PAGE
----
Special Issue 2, 2018
By: Mac Medlen Vouler
Univ S Carolina, Columbia, SC 29208 USA.
As in our days, winning at the Olympic Games brings glory and fame, which is reflected on the city. The list of olympionike is long, but some names remain etched in history. Coroebos (or Koroïbos), winner of the stadium race in 776 BC, remains the first Olympionike whose name has come down to us; Akhantos of Sparta won in 720 BC the first Olympic dolichos; Lampis de Laconie is honored in 708 BC to win the first edition of the pentathle; Onomastos of Smyrna is, in 688 BC, the first laureate of pugilat ... During the first two centuries of the Games, the athletes of Sparta are particularly brilliant: from 776 to 576 BC, the Spartans would have won forty-six of the eighty-one Olympic competitions. Among these Spartan champions, the fast Chionis stands out: from 668 to 656 BC, he wins the stadium race four times consecutively. In the 6th century BC, Crotone, a small city of Calabria founded less than a century ago by the Achaeans, knows a sudden radiation. Certainly, its port is beautiful, its large fleet, its mild climate, good management brings him wealth, but all this is nothing: the exploits of its competitors at the Olympic Games earned him his fame. His champions stand out among others in the prestigious stadium race: Glaukias (588), Lykinos (584), Hippostratos (564, 560), Diognetos (548), Ischomachos (508, 504), Tisikrates (496, 492), Astylos ( 488, 484, 480), which also wins three times the diaulos, are olympionike. But the most prestigious of all these champions is the wrestler Milon.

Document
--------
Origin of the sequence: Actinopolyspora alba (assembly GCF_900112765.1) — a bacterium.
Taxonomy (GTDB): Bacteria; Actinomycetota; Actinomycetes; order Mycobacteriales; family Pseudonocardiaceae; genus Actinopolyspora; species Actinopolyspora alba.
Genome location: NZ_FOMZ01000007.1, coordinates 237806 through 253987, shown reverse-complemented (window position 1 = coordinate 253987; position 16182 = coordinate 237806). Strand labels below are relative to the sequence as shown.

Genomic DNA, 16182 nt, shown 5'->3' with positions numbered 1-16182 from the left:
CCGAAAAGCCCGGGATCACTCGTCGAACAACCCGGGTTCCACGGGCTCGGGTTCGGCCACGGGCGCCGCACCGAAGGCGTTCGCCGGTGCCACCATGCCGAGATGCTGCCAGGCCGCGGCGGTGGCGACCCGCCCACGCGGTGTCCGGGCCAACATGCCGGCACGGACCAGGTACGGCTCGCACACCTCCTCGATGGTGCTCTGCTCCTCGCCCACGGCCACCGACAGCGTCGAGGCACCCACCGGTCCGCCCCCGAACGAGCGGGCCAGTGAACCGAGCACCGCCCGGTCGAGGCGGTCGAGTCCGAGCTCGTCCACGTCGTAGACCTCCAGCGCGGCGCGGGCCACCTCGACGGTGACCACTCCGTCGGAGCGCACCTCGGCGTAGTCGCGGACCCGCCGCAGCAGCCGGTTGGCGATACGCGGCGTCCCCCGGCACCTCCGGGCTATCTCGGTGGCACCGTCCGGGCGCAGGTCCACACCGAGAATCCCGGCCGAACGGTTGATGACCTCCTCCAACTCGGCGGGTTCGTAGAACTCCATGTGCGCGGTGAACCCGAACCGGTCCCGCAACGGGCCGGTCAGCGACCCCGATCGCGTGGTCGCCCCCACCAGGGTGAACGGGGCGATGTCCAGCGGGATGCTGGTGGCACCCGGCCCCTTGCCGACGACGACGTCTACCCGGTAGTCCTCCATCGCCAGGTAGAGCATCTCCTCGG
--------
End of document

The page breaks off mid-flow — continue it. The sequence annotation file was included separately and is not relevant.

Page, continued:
Keywords: Olymic Games, Ancient Greece, Olympic competitions
Special Issue 2, 2018
by Green Carin
Univ St Thomas, St Paul, MN 55105 USA.
Perhaps it is worth the interest of a judicial organization that one might suppose to have lent itself to the cruelties of a Tiberius or to the fury of a Caligula. The period of servitude and debasement, condemned to submit to these detestable princes, presents to us only penal legislation dishonored by despotism, and very different from that which had seen the good times of Rome; but we still find there, with useful lessons, the vestiges of the institutions formerly protecting the liberty of the citizens, then diverted from their primitive sense, and we can measure the importance of these forms formerly so respected, by the efforts what some emperors did to distort or destroy them. This study therefore offers, even from this point of view, lessons that can not be neglected. One of the causes of the little favor it gets is indicated in a recently published pamphlet on this subject; the author rightly points out that the teaching of this part of the criminal law holds very little place in our law schools; the Institutes of Justinian which serve as a basis for the teaching of Roman law devote a very incomplete title to a simple sketch of the Roman procedure and penalty. Moreover, books are also lacking on this interesting subject, and the authors who wrote in the sixteenth century are still an indispensable resource for the study of this subject; we must cite, in the first line, the work of Sigonius, many times abridged or commented, and that of this excellent Pierre Ayrault which contains, it is true, a less sure erudition, but whose reading is so endearing because of the profound and the author's sincere love for the just and the true, and the courage with which he alone defended the rights of humanity at a time when they were so odiously ignored. Let us mention again with M. Laboulaye, Paul Manuce and Hotoman who were writing at the same time, as well as Ferratius, summarized by Beaufort, who had already propagated Sigonius's book in the same way.